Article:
With 2022 now in the rear-view mirror, it’s time to get a read on what’s likely ahead for the next 12 months. To that end, NJBIZ recently spoke with Christopher Maher, the CEO of OceanFirst Bank and the current chair of the New Jersey Bankers Association.
Maher talked about what economic challenges businesses will likely face in 2023 and some of the important markets that will drive the economy.
What follows is an abridged version of that conversation. The questions and answers have been edited for length and clarity. The full interview is available at njbiz.com/njbizconversations.
NJBIZ: From what you’re seeing, your experience, are businesses and individuals, consumers borrowing, investing, spending at levels that are conducive to growth, in the short- to medium term?
Christopher Maher: If we think about where we are today in the fourth quarter things are probably maybe even a little bit stronger than folks would have thought just a few months ago. So, I would say, conditions are stable, meaning that we’ve seen a slowdown in certain areas where we needed to see things slow down a little bit. Some of the construction trades. Some of the logistics work and things like that. … Our customers continue to be busy. They still have backlogs, but not the same backlogs they might have had six months ago.
Generally, the supply chain concerns are easing, but not everywhere. I mean, there’s still some significant bottlenecks. Housing is slow but moving. The inventories remain tight. … Prices are up year over year, not as much as they were earlier in the year, so I think we’re seeing a moderation, but in general a reasonably strong fourth quarter. …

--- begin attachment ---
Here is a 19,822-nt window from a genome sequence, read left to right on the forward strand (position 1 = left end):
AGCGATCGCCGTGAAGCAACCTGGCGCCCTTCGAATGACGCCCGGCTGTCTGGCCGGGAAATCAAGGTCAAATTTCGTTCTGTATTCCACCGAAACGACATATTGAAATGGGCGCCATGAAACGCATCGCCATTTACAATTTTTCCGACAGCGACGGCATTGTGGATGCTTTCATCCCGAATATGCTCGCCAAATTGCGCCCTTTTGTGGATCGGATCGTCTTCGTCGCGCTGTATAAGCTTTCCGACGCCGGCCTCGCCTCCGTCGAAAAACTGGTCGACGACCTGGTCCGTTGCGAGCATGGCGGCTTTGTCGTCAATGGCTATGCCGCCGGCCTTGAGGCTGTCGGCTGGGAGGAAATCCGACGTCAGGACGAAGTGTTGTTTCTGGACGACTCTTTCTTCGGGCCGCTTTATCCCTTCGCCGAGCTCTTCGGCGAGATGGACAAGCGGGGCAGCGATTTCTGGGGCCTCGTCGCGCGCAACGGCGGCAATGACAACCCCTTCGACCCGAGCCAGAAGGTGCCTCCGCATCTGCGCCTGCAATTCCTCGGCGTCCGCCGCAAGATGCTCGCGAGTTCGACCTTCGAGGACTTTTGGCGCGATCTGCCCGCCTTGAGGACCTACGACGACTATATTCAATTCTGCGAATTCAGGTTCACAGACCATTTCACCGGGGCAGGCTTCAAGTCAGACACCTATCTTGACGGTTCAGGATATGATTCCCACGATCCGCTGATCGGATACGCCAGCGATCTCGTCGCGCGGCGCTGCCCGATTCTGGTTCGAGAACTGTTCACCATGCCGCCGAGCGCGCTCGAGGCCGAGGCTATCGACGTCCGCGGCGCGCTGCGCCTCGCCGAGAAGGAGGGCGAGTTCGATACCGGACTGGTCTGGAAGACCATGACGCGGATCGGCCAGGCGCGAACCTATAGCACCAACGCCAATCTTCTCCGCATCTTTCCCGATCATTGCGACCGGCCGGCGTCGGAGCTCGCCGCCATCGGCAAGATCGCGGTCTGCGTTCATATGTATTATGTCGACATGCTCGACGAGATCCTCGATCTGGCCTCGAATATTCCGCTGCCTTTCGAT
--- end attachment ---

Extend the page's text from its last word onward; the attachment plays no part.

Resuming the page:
New Jersey is posting some of the best jobs numbers ever recorded. So, there’s a lot of strength in the economy that I think may be underappreciated if you’re watching the wider news.
Q: You touched on a number of things I wanted to drill down on a little bit. But before we get to the individual markets again, I’m just curious about some of the headwinds. We’ve talked about this before, inflation being the main one. You mentioned the supply chain disruptions have started to ease off a little bit, which should be reducing some of the pressure. But just this morning, we’ve got a producer price index that went up a little bit more than most folks were expecting. How concerned should business owners be about inflation? How concerned are you? What do you think is the outlook at this point?
A: I think we’re seeing definite signs that certain components of inflation are easing. So, for example, if you look at the price of goods … furniture, household goods. Those prices are coming down. The availability is getting better.